Meanwhile, I scrambled up some eggs, toasted some bread, and shredded some sharp cheddar cheese.  When the eggs were nearly set, I turned off the heat and covered them with shredded cheese to melt while the toast was finishing.  By the time the toast was done, the cheese was melted and the hash browns were a nice golden brown on both sides, and ready to serve!

I added a little mayo to the toast (just a teeny smear will work wonders) and made open-face sandwiches with the scrambled eggs, and topped the hash browns with a little more shredded cheddar (smothered and covered, just like I like them!).

Cheddar makes it better!

The hash browns were very nice and crispy, and had great flavor, but they were a little greasy.  Next time I think I would use less oil in the pan, and let the pan get a little hotter before I add the potatoes.  The cooler the pan is, the more grease your food will absorb.  Overall, though, I am quite pleased with how they turned out, especially since I haven't made them in forever.  Total cook time, including prep, was about 15 minutes, so it's really not as time-consuming as one would imagine.  And Scott, who has always been very critical of my scrambled eggs, said these were absolutely perfect!  (The trick is to let the beaten eggs sit in the pan for a few seconds before starting to scramble them)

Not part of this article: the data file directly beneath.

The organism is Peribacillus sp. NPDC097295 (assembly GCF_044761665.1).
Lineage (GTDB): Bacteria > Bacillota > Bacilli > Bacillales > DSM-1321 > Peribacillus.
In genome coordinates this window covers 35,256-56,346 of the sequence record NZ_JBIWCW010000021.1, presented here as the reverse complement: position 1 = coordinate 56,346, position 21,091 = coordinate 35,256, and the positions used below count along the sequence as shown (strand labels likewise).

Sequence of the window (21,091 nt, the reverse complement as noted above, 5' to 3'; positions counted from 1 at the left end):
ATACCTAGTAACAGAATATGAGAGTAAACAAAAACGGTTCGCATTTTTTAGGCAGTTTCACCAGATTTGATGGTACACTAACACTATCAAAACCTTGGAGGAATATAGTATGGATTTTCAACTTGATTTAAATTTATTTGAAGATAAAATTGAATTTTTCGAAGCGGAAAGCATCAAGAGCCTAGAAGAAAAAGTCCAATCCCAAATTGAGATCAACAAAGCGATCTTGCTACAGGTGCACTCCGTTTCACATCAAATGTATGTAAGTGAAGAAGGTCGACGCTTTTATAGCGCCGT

So the next time you are craving Waffle House, save yourself some money and calories and just make your breakfast at home!

Friday, October 15, 2010

Insanely Healthy Chili

So, as some of you may know, I have been watching my calories and my nutrition levels, trying to lose some weight and get healthier.  AND, fall is here in full swing, which means fall foods, which are some of my favorite foods of all!  Chili is probably my favorite one-dish meal, no matter what time of year, but chili can often be very high in sodium and calories, depending on how you make it, and what you top it with.

Pretty?  No.  Healthy?  YES!